The Process of Taking a Loan
The loan process begins with an official request submission from the holder to the contract issuer (which is usually an insurance company). The request could be approved or declined depending on several reasons.
Upon approval of the loan, the loan is then processed, and a bulk sum is paid to the holder who is then expected to pay back the loan at regular intervals to clear up the load.
A good number of issuers will allow their holders to borrow up to a maximum of 50% of their total cash value. Nevertheless, the terms of conditions differ from one insurance company to another. Hence, it is expected that you make proper findings and research before taking out an annuity loan.
Advantages of Taking a Loan
The first advantage of taking this sort of pension loan offers you protection from the payment of “surrender charges”. A surrender charge is the amount of money paid to the insurance company if a contract is cancelled before the agreed time.
The effect of surrender charges on the cash value is so great that it can cancel any gain that the holder would have acquired from the contract in the first place. Hence, taking this type of loan is a great way to escape this issue and still keep the contract.
Another advantage of taking an annuity loan is that it protects you from the penalty known as “early distribution” and taxes. Usually, if an owner sells their payment right before retirement age, a 10% penalty charge known as early distribution is made on the withdrawn amount.
Furthermore, when the annuity is sold, it becomes taxable which can further reduce the overall value.
Hence, instead of selling, most owners just borrow to avoid the charges mentioned above that can reduce the cash value.
Disadvantages of Taking an Annuity Loan
The first disadvantage lies in the inability of the owner to repay the loan within the stipulated time frame. When this occurs, it is regarded as a distribution. This always carries a penalty charge of 10% which as we mentioned above is known as “early distribution”.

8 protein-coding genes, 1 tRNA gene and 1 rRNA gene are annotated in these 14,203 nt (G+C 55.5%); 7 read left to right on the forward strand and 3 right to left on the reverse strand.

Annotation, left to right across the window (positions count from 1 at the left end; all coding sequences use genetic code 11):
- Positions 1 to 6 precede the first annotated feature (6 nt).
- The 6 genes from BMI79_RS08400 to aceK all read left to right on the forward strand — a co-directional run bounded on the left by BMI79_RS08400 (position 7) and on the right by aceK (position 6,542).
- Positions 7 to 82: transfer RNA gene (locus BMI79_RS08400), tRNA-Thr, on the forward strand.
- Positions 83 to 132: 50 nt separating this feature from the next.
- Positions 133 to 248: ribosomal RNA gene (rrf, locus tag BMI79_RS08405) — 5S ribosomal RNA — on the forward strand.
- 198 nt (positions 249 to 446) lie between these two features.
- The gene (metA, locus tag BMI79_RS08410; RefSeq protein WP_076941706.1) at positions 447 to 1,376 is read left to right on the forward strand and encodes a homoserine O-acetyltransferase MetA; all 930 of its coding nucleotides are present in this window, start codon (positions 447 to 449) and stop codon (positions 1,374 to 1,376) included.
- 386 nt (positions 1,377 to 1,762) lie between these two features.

Another disadvantage is that when you borrow from your pension, the capacity of your investment to grow is affected and potential earnings which you would have received are foregone.
How to Liquidate an Annuity?
If you choose to liquidate rather than take a loan as discussed above, there are two ways of cashing out on one’s pension contract before retirement age. We will discuss both ways below…
An owner can request withdrawals from their issuer before their retirement age. The problem is that doing this might cause one to pay the IRS a 10% penalty and the insurance company a surrender charge.
Hence, this is not advisable for any owner as the loss could be really great compared to the total cash value. But if you want to go ahead, we recommend that you speak with a professional in the financial sector; a tax adviser or public accountant should be able to give you advice on what you stand to lose.
Yes, it can be sold and this is the second way you can cash out this source of income. You are afforded the choices of either selling all the payment rights or keeping a part of it. That means you can either sell it completely or sell it in part.
While doing this, you need to know that the value will always be worth less than what it is currently and also less than what its future worth will be. Hence, you will still gain more if you are patient enough for your future payments.
Apart from this, the company aiding you in transacting the sale will also be paid a fee once it is sold. This fee is an additional cost that will cause the cash value to drop significantly.
An annuity is a great investment that keeps your money safe, secures your future, and can even benefit your loved ones. The fact that one can take loans out of it is an added advantage. And we hope the article above has equipped you with the relevant information you need.